"No," I replied.
"Oh" he said, "it's in South Africa, so I thought you might know it."
What tweaked my interest as Greg read on was that Sedgefield had declared itself a Slow Town, the first town in Africa to do so.
I'd heard of Slow Food, but I'd never heard of Slow Towns.
In the Senior Living article, Life in the Slow Lane, Mandy Trickett said:
Locals say that the tortoise sets the pace in Sedgefield and they mean this quite literally -- those "tortoise crossing" road signs are strictly obeyed.Tortoise crossings, huh? That really intrigued me. I wanted to find out more, so I did a Google search for Slow Town.
According to Wikipedia,
Cittaslow's goals include improving the quality of life in towns by slowing down its overall pace, especially in a city's use of spaces and the flow of life and traffic through them.
Sedgefield resident,Sylvia Ferguson, has a lovely website about her town, including a page devoted to its Cittaslow status. It's worth a read.
As soon as I read this stuff about Slow Towns, I was struck by the similarity with the cohousing movement.
It seems to me that cohousing also could be called Slow Housing -- and I mean that as a compliment.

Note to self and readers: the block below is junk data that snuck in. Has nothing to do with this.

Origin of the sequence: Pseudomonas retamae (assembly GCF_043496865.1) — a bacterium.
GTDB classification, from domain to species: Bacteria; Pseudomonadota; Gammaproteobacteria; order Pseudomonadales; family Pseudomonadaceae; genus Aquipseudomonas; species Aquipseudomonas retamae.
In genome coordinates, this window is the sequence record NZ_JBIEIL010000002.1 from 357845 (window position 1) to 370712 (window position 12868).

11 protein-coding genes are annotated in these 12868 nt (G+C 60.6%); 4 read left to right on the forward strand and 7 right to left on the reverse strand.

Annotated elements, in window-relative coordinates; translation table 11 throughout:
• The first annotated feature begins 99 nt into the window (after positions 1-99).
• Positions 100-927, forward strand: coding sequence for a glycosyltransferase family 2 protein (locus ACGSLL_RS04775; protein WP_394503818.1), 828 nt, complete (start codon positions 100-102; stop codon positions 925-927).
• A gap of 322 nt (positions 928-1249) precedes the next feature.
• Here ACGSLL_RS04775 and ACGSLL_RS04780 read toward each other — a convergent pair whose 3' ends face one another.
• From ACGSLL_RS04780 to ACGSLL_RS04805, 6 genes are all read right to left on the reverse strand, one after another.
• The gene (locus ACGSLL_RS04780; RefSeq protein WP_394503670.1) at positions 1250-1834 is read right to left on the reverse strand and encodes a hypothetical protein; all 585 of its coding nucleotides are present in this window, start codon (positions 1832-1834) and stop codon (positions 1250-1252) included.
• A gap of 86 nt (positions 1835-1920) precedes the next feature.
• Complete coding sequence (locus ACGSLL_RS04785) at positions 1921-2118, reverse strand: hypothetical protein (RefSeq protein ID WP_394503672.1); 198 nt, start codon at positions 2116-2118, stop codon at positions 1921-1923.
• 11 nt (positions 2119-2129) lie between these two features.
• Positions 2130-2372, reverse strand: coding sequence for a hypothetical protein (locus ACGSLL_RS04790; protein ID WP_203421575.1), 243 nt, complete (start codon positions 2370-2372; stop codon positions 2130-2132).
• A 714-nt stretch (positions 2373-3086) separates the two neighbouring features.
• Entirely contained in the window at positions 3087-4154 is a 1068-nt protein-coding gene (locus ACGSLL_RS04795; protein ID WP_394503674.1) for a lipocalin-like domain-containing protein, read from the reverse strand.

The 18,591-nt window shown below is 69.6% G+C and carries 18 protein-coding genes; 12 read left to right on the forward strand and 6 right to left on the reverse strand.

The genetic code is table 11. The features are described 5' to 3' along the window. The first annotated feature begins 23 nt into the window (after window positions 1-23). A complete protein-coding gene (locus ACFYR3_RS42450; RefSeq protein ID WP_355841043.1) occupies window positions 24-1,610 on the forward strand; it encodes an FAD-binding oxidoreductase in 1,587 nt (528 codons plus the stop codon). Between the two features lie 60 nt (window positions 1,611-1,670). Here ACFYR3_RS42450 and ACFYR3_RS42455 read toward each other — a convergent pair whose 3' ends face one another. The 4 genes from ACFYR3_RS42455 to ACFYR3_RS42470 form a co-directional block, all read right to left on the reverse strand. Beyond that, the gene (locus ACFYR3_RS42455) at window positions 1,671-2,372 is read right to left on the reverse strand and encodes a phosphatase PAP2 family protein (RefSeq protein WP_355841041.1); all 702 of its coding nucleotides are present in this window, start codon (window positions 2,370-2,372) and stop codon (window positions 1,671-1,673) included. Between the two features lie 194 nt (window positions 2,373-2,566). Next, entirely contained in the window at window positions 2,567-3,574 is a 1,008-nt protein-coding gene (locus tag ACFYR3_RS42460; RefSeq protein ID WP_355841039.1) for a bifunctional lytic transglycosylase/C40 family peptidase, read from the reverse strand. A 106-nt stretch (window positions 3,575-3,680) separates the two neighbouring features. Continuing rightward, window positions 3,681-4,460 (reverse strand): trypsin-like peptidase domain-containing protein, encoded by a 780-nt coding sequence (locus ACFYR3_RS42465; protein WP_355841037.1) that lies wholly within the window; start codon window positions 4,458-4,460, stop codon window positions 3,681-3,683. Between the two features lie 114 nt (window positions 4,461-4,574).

It fits perfectly with the larger Slow Movement.
As I've continued to Google, I've discovered that there are other Slow Initiatives, such as Slow Gardening, Slow Money, Slow Parenting, and so on.
Many residents of Pacific Gardens Cohousing Community are gardening, parenting, spending money, traveling, and doing other activities the Slow Way -- whether or not they realize that they're representatives of the Slow Movement.
According to Wikipedia, the Slow Philosophy is summarized as follows:
The only thing for certain is that everything changes. The rate of change increases. If you want to hang on you better speed up. That is the message of today.
It could however be useful to remind everyone that our basic needs never change. The need to be seen and appreciated! It is the need to belong. The need for nearness and care, and for a little love! This is given only through slowness in human relations. [emphasis mine]
In order to master changes, we have to recover slowness, reflection and togetherness. There we will find real renewal.
Yes, many aspects of the cohousing lifestyle -- like the consensus decision making process -- are slow. And, yes, the slowness often does call on us to be patient. But the return on investment is immeasurable.
There are so many rewards, I don't really know where to begin. I think for me one of the greatest delights is watching all the Slow Children who live at Pacific Gardens.
A bunch of us Pacific Gardeners being treated to Tyler's and Soma's music while we visited around a fire after our Thanksgiving potluck.